Of the grocery stores I compared, Aldi most consistently came in with the lowest prices on popular produce. Four times out of 10 they had the lowest price (bananas, strawberries, carrots, and broccoli), and only one out of ten times did they have the highest price (Roma tomatoes).


Walmart’s produce prices are a mixed bag.

Worst Prices on Produce

For the produce items I looked at, Walmart had both the most items with the steepest price tags and came in second place for cheapest. That said, the differences in price weren’t astronomical. A few cents per pound in many cases. So you might get the best price on your produce there or you might get the worst price, depending on what you buy.


Grocery Outlet isn’t the discount store you think it is when it comes to produce.

Grocery Outlet, which promises prices lower than traditional grocery stores, isn’t impressive in the produce department. In fact, they don’t look that much cheaper overall than Target or Kroger; not to mention you can’t get a bag of full-size carrots. At least you can’t at my local Grocery Outlet.



Join a produce CSA to get a weekly produce delivery.

a woman picking up a red pepper in the produce aisle of the grocery store

CSA stands for “Community Supported Agriculture” — you’ll buy “shares” of a farm’s produce harvest up front, and then once the harvest happens, you get your portion until the season is over.

A CSA typically results in a box of produce every week during spring and summer (sometimes into the fall), but the amount and type of produce varies based on the farm and what’s in season. You don’t handpick what types of produce you want — you get what you get. Additionally, you usually need to pick it up at a location, although many CSAs offer delivery, too.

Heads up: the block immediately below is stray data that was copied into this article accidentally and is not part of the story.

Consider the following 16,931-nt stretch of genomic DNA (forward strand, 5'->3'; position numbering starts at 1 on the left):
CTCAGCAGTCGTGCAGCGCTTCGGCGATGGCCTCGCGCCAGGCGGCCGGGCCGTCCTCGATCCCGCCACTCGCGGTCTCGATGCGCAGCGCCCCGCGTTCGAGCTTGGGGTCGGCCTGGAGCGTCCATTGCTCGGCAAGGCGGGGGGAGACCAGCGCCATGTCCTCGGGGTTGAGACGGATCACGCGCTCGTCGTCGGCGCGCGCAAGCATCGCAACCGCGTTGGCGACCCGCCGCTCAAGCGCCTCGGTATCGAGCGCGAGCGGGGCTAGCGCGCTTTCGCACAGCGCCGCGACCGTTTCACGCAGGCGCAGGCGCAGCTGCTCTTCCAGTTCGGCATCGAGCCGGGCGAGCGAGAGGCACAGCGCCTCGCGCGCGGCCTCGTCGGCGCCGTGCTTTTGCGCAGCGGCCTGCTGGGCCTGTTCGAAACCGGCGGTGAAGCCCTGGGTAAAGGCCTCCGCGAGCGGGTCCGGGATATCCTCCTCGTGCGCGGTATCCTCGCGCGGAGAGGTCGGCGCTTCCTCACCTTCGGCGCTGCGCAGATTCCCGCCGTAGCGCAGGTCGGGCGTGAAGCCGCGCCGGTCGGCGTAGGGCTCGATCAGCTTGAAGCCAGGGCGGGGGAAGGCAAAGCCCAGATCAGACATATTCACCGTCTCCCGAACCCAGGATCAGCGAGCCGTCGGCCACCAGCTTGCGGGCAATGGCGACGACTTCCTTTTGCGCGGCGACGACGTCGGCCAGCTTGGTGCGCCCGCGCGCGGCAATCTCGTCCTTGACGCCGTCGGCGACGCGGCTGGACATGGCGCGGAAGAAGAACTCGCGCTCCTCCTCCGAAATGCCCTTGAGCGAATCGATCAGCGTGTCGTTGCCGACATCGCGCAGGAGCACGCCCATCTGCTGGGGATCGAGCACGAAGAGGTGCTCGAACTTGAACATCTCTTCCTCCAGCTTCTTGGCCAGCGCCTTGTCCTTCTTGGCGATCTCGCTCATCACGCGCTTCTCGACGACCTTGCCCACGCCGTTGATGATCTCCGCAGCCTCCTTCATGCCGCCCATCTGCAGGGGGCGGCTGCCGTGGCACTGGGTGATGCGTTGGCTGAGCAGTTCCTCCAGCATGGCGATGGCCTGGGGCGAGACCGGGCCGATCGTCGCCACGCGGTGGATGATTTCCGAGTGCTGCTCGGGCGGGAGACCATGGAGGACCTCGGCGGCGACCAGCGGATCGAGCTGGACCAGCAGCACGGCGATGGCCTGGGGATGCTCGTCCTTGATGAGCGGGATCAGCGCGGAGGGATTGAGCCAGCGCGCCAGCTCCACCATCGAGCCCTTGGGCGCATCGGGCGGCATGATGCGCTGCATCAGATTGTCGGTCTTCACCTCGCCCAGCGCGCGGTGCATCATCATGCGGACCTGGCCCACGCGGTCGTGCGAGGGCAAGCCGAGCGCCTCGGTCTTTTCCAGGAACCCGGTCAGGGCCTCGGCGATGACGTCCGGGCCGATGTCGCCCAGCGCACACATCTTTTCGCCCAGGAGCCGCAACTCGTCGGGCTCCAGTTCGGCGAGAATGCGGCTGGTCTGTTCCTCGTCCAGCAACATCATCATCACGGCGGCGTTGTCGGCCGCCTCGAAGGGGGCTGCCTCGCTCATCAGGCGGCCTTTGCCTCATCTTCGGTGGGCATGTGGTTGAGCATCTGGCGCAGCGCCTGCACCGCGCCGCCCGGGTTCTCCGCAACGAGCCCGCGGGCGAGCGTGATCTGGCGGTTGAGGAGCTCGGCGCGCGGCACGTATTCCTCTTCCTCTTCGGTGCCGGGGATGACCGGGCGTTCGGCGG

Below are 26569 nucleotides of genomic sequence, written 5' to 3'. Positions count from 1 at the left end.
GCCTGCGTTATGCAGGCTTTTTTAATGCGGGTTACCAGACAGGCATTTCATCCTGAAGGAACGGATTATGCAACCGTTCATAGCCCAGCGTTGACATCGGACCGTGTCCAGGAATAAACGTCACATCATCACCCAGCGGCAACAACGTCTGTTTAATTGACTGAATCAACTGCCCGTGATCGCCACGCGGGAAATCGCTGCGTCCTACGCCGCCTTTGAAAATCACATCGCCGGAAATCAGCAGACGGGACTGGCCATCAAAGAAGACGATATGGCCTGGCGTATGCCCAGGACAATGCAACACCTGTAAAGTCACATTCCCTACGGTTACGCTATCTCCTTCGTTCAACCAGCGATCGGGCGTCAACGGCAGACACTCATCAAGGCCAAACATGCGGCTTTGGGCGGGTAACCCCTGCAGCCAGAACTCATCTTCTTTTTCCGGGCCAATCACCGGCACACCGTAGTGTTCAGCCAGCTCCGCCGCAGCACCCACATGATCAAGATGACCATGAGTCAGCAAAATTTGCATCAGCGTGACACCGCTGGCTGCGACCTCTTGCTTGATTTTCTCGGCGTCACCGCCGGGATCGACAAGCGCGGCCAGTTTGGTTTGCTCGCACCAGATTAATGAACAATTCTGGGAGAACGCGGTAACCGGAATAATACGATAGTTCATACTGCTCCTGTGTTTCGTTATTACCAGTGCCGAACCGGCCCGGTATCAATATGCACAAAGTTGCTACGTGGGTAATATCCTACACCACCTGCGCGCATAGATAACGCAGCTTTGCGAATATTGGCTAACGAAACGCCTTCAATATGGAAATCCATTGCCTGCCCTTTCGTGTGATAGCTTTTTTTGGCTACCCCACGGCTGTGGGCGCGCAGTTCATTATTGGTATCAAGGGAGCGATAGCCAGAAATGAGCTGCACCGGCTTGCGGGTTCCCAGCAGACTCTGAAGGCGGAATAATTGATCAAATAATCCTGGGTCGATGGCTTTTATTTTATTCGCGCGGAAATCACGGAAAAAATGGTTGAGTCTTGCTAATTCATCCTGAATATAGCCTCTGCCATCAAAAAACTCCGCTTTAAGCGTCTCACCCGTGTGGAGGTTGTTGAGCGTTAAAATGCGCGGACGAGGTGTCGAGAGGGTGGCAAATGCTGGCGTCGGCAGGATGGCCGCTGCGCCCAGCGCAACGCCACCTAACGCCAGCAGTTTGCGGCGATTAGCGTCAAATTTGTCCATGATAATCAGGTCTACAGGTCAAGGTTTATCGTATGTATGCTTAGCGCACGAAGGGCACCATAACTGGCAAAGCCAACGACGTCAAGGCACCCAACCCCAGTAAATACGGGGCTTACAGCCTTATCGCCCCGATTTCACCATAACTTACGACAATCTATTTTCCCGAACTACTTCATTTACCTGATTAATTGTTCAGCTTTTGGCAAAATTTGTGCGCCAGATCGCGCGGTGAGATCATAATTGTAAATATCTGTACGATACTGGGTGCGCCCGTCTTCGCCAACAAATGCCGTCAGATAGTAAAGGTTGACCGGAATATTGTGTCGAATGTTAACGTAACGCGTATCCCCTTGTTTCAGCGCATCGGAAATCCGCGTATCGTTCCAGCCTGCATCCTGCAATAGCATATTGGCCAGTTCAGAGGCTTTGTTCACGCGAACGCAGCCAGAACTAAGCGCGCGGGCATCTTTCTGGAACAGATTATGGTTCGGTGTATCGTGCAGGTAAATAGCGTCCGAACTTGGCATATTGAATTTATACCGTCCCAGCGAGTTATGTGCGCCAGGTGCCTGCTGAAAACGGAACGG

Here’s what you can expect to see in the spring and summer:

Full-Share of a Produce CSA (one full box of produce every week for 17 weeks): $600 or about $35 per week

Half-Share of a Produce CSA (one half box of produce every week for 17 weeks): $400 or about $25 per week

Here’s an example of everything I’ve received in the past for a one half-share organic CSA delivery, compared to regular retail prices. Keep in mind, I only paid $25.

  • 1/2 dozen free range eggs ($3.50)
  • 1 bunch cilantro ($1.49)
  • 1 container sugar snap peas ($4.69)
  • 2 head bok choy ($3.38 each)
  • 1 head cauliflower ($6.23)
  • 1 cantaloupe ($3.99)
  • 2 gala apples ($1.25 each)
  • 2 white peaches ($1.68 each)
  • 1 yellow onion ($1.34)
  • 2 zucchini ($0.68 each)
  • 4 carrots ($1)
  • 3 cucumbers ($1.49 each)
  • 2 tomatoes ($1 each)
  • 1 basket strawberries ($5.99)
  • 1/2 pound green beans ($5 per pound)
  • 1 bag baby spinach ($5)
  • 1 bunch romaine ($1.99)
  • 1 container shiitake mushrooms ($5, nonorganic)
  • 2 white creamer potatoes ($2 each)
  • 1 container cherry tomatoes ($3.99 nonorganic)
  • 2 head of corn ($5.99 for four)
  • 2 navel oranges ($1.41 each)

Total retail value: $76.98 — that’s $51.98 in savings!